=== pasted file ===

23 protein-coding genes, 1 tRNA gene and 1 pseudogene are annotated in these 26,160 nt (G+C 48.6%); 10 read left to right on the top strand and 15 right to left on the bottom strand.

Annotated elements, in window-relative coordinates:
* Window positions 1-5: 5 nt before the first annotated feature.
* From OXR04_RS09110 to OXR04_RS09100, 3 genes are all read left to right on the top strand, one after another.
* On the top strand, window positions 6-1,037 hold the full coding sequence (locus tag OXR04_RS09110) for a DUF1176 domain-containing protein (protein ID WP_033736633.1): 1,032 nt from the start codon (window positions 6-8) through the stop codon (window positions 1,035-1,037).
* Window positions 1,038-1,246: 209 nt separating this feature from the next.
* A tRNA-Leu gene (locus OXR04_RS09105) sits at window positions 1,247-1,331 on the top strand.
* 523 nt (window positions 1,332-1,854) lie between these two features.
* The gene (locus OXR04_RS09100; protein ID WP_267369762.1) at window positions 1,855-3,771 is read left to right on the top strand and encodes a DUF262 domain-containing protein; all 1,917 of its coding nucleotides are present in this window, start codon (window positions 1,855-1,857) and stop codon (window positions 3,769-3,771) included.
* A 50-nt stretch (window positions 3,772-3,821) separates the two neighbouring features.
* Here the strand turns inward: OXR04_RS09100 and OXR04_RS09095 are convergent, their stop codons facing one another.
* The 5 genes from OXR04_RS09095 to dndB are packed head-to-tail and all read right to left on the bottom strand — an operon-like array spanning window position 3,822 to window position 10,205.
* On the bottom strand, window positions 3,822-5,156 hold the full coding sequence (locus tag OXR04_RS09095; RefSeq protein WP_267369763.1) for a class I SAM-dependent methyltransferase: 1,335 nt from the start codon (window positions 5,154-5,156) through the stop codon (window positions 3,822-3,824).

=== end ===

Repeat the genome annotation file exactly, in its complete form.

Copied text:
23 protein-coding genes, 1 tRNA gene and 1 pseudogene are annotated in these 26,160 nt (G+C 48.6%); 10 read left to right on the top strand and 15 right to left on the bottom strand.

Annotated elements, in window-relative coordinates:
* Window positions 1-5: 5 nt before the first annotated feature.
* From OXR04_RS09110 to OXR04_RS09100, 3 genes are all read left to right on the top strand, one after another.
* On the top strand, window positions 6-1,037 hold the full coding sequence (locus tag OXR04_RS09110) for a DUF1176 domain-containing protein (protein ID WP_033736633.1): 1,032 nt from the start codon (window positions 6-8) through the stop codon (window positions 1,035-1,037).
* Window positions 1,038-1,246: 209 nt separating this feature from the next.
* A tRNA-Leu gene (locus OXR04_RS09105) sits at window positions 1,247-1,331 on the top strand.
* 523 nt (window positions 1,332-1,854) lie between these two features.
* The gene (locus OXR04_RS09100; protein ID WP_267369762.1) at window positions 1,855-3,771 is read left to right on the top strand and encodes a DUF262 domain-containing protein; all 1,917 of its coding nucleotides are present in this window, start codon (window positions 1,855-1,857) and stop codon (window positions 3,769-3,771) included.
* A 50-nt stretch (window positions 3,772-3,821) separates the two neighbouring features.
* Here the strand turns inward: OXR04_RS09100 and OXR04_RS09095 are convergent, their stop codons facing one another.
* The 5 genes from OXR04_RS09095 to dndB are packed head-to-tail and all read right to left on the bottom strand — an operon-like array spanning window position 3,822 to window position 10,205.
* On the bottom strand, window positions 3,822-5,156 hold the full coding sequence (locus tag OXR04_RS09095; RefSeq protein WP_267369763.1) for a class I SAM-dependent methyltransferase: 1,335 nt from the start codon (window positions 5,154-5,156) through the stop codon (window positions 3,822-3,824).